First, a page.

JNU student and JKPM leader Shehla Rashid quits mainstream politics

Last Updated: Wednesday, 9 October 2019 (17:23 IST)
Srinagar: J&K Peoples Movement (JKPM) leader on Wednesday quit in protest against holding of (BDC) elections at a time when situation remained uncertain in Kashmir due to 'lockdown', strike and gag on communication from over last two months.
Ms Rashid, a former student leader and activist, had joined in March 2019. The party was launched in the same month by former IAS officer turned-politician Shah Faisal.
 
 
Terming holding of election 'during the ongoing crisis in the valley as a murder of democracy', Ms Shehla alleged that the polls were being held by the Centre in an attempt to showcase 'normalcy' to the outside world.
 
Meanwhile, shutdown continued for the 66th day on Wednesday in Kashmir valley, where people are protesting against scrapping of Article 370, besides bifurcating the state into two Union Territories on August 5.
 
 Ms Rashid said in such a situation, she considers it her moral responsibility to speak up and clarify her stance on the electoral process and the way forward.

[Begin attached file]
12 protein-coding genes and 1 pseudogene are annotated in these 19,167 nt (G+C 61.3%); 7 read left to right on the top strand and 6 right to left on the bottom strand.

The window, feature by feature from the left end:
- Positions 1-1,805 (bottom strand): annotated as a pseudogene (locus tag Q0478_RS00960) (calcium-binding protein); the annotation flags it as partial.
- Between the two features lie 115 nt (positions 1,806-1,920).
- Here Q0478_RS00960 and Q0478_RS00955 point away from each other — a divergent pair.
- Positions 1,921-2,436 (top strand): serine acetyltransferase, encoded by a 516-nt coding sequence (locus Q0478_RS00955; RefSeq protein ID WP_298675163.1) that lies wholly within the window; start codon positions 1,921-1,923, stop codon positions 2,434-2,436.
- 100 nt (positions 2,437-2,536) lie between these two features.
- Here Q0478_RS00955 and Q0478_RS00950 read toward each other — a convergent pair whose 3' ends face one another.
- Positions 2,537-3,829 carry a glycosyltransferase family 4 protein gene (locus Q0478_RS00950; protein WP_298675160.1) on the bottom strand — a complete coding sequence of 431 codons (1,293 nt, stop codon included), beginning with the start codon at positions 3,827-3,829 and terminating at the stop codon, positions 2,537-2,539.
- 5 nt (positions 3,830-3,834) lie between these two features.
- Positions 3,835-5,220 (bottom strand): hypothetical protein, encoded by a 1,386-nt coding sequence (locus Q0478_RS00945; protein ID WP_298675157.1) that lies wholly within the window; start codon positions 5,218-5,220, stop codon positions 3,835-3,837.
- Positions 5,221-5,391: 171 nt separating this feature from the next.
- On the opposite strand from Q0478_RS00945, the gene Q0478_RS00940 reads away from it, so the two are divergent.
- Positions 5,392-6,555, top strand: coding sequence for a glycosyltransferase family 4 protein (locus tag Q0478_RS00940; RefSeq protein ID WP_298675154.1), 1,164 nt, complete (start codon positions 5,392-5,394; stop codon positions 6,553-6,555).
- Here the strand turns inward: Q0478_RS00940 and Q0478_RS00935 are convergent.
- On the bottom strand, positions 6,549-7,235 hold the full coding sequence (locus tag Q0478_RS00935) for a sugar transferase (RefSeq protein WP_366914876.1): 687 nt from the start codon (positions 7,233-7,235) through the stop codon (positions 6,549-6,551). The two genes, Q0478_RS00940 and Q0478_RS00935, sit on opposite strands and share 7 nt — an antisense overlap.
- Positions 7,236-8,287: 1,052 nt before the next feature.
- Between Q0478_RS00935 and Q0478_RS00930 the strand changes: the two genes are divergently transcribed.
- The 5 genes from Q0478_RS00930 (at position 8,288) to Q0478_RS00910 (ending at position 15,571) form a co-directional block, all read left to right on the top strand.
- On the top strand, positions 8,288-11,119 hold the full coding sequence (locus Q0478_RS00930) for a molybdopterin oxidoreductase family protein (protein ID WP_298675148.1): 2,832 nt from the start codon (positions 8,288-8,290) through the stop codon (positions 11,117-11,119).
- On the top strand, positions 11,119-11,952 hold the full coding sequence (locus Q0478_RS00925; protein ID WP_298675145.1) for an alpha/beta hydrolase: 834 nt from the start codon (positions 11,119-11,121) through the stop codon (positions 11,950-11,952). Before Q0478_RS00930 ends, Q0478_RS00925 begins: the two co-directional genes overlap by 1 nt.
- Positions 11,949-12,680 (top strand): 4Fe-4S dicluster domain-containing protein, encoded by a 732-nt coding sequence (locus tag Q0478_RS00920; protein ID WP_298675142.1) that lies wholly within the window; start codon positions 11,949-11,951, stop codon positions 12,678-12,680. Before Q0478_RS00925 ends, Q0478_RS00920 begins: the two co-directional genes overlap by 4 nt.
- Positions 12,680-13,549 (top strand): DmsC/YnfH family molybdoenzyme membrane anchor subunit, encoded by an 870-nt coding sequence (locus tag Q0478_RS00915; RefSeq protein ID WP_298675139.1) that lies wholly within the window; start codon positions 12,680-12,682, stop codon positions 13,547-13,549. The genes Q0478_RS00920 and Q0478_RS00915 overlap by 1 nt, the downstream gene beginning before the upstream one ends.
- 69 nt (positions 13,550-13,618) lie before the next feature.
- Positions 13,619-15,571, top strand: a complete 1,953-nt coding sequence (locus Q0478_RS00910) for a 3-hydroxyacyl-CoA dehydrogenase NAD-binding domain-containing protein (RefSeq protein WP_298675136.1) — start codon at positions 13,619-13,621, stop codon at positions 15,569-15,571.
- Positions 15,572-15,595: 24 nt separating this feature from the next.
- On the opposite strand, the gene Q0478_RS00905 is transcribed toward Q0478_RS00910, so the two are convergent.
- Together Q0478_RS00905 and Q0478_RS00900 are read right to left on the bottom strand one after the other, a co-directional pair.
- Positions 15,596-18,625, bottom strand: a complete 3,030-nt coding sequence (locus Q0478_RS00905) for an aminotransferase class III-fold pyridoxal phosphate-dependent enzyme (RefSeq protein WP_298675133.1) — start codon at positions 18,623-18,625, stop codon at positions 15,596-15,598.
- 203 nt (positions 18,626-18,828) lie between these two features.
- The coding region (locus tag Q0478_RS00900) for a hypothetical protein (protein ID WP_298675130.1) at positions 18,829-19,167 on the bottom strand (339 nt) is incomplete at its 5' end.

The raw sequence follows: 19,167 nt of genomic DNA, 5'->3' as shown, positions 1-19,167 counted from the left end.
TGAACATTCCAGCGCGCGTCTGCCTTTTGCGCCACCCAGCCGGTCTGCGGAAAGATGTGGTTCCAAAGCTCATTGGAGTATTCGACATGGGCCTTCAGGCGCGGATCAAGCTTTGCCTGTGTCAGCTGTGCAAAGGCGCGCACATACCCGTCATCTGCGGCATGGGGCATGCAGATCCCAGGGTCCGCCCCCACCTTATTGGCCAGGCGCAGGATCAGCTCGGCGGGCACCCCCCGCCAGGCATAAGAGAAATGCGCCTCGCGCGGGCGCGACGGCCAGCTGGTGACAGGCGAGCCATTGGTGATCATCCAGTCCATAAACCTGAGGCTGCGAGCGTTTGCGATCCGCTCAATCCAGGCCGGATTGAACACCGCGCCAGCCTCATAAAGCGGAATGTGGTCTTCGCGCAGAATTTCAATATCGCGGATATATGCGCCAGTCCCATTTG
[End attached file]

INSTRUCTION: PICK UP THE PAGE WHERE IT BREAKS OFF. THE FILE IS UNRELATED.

"In view of mounting international pressure on the Indian government to end the siege in Kashmir, the centre now wants to showcase a sham electoral exercise in order to convince the world that it is still a democracy," she alleged.
 
However, she said what is underway is not democracy, but the murder of democracy. "Political leaders are being forced to contest elections only on the issue of restoration of statehood, and asked to keep quiet about Article 370 and bifurcation of the state. Anyone who doesn't comply will face incarceration. Anyone challenging their detention will be slapped with the draconian Public Safety Act. It is clear that participation in any political activity in Kashmir requires a compromise," she further alleged.
 
She said the government of India keeps inviting youth to "join the mainstream".However, she said the centre's actions have, for decades now, only served to push people out of the mainstream. 
 
"If being in the mainstream means compromising on the basic interests of your people, then one cannot be part of such a mainstream. If the state really wants the youth of Jammu & Kashmir to join the mainstream, it first needs to demonstrate that it is capable of delivering justice," she said.
 
Ms Rashid said she will continue to be an activist and raise her voice against injustice on all fronts that do not require a compromise, and she will continue to put her energies behind the Supreme Court petition, seeking the restoration of special status of the state, and the reversal of bifurcation of the state. 
 
"I request people to support me and my co-petitioners in this fight. If we fail, it shouldn't be for lack of trying. We owe the future generations that much," she added.(UNI)